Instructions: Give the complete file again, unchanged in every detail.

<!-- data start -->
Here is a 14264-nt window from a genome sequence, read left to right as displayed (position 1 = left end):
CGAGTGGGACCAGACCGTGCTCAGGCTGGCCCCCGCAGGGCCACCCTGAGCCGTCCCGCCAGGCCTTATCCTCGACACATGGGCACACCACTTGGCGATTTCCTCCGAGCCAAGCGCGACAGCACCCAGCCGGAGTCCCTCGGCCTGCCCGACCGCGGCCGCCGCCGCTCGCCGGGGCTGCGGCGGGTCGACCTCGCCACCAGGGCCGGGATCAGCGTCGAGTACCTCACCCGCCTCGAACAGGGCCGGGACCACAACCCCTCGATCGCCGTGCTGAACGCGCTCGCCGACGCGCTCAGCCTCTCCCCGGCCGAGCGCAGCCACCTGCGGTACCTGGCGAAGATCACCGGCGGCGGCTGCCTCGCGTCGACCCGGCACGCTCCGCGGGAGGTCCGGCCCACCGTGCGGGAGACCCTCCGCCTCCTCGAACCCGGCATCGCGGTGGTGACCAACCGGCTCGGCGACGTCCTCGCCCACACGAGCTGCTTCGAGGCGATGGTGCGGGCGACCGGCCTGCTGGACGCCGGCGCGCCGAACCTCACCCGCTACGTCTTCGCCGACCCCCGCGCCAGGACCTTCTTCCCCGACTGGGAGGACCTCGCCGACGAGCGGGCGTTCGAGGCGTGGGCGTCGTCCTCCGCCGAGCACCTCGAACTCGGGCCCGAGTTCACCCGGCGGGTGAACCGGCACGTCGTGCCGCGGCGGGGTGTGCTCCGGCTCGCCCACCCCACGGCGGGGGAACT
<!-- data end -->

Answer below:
Here is a 14264-nt window from a genome sequence, read left to right as displayed (position 1 = left end):
CGAGTGGGACCAGACCGTGCTCAGGCTGGCCCCCGCAGGGCCACCCTGAGCCGTCCCGCCAGGCCTTATCCTCGACACATGGGCACACCACTTGGCGATTTCCTCCGAGCCAAGCGCGACAGCACCCAGCCGGAGTCCCTCGGCCTGCCCGACCGCGGCCGCCGCCGCTCGCCGGGGCTGCGGCGGGTCGACCTCGCCACCAGGGCCGGGATCAGCGTCGAGTACCTCACCCGCCTCGAACAGGGCCGGGACCACAACCCCTCGATCGCCGTGCTGAACGCGCTCGCCGACGCGCTCAGCCTCTCCCCGGCCGAGCGCAGCCACCTGCGGTACCTGGCGAAGATCACCGGCGGCGGCTGCCTCGCGTCGACCCGGCACGCTCCGCGGGAGGTCCGGCCCACCGTGCGGGAGACCCTCCGCCTCCTCGAACCCGGCATCGCGGTGGTGACCAACCGGCTCGGCGACGTCCTCGCCCACACGAGCTGCTTCGAGGCGATGGTGCGGGCGACCGGCCTGCTGGACGCCGGCGCGCCGAACCTCACCCGCTACGTCTTCGCCGACCCCCGCGCCAGGACCTTCTTCCCCGACTGGGAGGACCTCGCCGACGAGCGGGCGTTCGAGGCGTGGGCGTCGTCCTCCGCCGAGCACCTCGAACTCGGGCCCGAGTTCACCCGGCGGGTGAACCGGCACGTCGTGCCGCGGCGGGGTGTGCTCCGGCTCGCCCACCCCACGGCGGGGGAACT